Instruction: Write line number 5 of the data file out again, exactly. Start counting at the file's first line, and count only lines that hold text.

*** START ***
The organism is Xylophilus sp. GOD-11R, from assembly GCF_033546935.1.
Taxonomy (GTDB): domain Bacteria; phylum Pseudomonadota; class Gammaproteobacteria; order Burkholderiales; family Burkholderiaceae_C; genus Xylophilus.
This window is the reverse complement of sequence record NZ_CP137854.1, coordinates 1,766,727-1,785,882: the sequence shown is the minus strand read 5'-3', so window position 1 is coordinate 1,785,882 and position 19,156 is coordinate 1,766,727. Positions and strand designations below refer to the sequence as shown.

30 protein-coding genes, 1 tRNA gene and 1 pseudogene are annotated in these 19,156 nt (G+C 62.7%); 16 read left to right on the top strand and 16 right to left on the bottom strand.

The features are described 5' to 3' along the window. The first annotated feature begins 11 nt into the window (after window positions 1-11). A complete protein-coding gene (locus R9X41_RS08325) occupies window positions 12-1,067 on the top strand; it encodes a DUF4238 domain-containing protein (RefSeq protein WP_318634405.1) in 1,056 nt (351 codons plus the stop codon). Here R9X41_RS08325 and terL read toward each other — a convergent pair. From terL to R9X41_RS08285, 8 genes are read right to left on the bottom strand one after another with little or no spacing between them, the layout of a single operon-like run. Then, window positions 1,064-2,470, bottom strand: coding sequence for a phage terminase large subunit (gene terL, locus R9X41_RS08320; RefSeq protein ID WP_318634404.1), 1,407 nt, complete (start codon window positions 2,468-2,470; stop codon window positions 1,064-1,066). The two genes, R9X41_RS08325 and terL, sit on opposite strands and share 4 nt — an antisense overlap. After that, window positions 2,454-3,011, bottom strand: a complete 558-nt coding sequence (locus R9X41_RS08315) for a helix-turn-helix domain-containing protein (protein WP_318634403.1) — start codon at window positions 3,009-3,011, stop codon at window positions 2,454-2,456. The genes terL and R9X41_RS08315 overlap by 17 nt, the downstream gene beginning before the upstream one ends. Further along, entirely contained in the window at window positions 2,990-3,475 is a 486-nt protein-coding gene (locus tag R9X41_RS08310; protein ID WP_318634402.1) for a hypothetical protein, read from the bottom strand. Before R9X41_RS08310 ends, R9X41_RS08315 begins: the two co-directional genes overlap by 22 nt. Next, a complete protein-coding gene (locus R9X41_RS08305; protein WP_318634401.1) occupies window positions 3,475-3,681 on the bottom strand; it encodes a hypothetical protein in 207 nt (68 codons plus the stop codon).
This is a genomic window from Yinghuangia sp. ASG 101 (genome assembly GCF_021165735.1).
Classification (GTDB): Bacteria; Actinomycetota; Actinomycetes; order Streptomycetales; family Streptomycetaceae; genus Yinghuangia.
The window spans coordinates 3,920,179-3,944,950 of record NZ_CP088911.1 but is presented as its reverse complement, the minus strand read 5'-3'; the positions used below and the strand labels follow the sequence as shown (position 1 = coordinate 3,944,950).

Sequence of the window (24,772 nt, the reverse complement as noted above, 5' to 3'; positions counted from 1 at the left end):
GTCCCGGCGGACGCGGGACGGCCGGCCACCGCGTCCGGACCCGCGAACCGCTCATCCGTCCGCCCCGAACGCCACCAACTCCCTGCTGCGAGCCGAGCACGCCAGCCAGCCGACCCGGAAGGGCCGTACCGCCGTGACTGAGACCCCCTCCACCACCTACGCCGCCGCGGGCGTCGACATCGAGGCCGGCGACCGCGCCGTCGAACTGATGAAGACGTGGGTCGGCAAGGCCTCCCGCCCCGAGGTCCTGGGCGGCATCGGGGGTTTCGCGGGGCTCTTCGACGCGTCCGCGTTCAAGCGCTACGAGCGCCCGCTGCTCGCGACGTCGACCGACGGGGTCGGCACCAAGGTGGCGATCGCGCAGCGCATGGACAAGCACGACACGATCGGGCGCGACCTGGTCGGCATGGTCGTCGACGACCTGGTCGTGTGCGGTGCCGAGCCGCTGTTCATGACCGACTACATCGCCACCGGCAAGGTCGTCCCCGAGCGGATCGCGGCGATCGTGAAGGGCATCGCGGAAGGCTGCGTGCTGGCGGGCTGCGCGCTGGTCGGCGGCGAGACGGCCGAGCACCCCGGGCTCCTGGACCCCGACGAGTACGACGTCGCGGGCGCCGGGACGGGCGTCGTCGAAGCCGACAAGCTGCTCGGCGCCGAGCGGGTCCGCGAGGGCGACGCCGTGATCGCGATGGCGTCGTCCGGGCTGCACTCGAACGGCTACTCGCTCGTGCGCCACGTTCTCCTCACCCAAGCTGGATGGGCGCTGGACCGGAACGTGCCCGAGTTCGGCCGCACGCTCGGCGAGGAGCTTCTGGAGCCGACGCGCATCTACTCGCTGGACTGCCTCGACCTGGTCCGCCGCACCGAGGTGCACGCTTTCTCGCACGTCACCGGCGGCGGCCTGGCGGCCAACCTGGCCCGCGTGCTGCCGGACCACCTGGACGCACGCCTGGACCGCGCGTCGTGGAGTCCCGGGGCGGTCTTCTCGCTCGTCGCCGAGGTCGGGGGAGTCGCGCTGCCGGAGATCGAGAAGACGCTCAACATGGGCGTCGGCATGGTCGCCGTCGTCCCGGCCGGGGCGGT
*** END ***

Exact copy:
The features are described 5' to 3' along the window. The first annotated feature begins 11 nt into the window (after window positions 1-11). A complete protein-coding gene (locus R9X41_RS08325) occupies window positions 12-1,067 on the top strand; it encodes a DUF4238 domain-containing protein (RefSeq protein WP_318634405.1) in 1,056 nt (351 codons plus the stop codon). Here R9X41_RS08325 and terL read toward each other — a convergent pair. From terL to R9X41_RS08285, 8 genes are read right to left on the bottom strand one after another with little or no spacing between them, the layout of a single operon-like run. Then, window positions 1,064-2,470, bottom strand: coding sequence for a phage terminase large subunit (gene terL, locus R9X41_RS08320; RefSeq protein ID WP_318634404.1), 1,407 nt, complete (start codon window positions 2,468-2,470; stop codon window positions 1,064-1,066). The two genes, R9X41_RS08325 and terL, sit on opposite strands and share 4 nt — an antisense overlap. After that, window positions 2,454-3,011, bottom strand: a complete 558-nt coding sequence (locus R9X41_RS08315) for a helix-turn-helix domain-containing protein (protein WP_318634403.1) — start codon at window positions 3,009-3,011, stop codon at window positions 2,454-2,456. The genes terL and R9X41_RS08315 overlap by 17 nt, the downstream gene beginning before the upstream one ends. Further along, entirely contained in the window at window positions 2,990-3,475 is a 486-nt protein-coding gene (locus tag R9X41_RS08310; protein ID WP_318634402.1) for a hypothetical protein, read from the bottom strand. Before R9X41_RS08310 ends, R9X41_RS08315 begins: the two co-directional genes overlap by 22 nt. Next, a complete protein-coding gene (locus R9X41_RS08305; protein WP_318634401.1) occupies window positions 3,475-3,681 on the bottom strand; it encodes a hypothetical protein in 207 nt (68 codons plus the stop codon).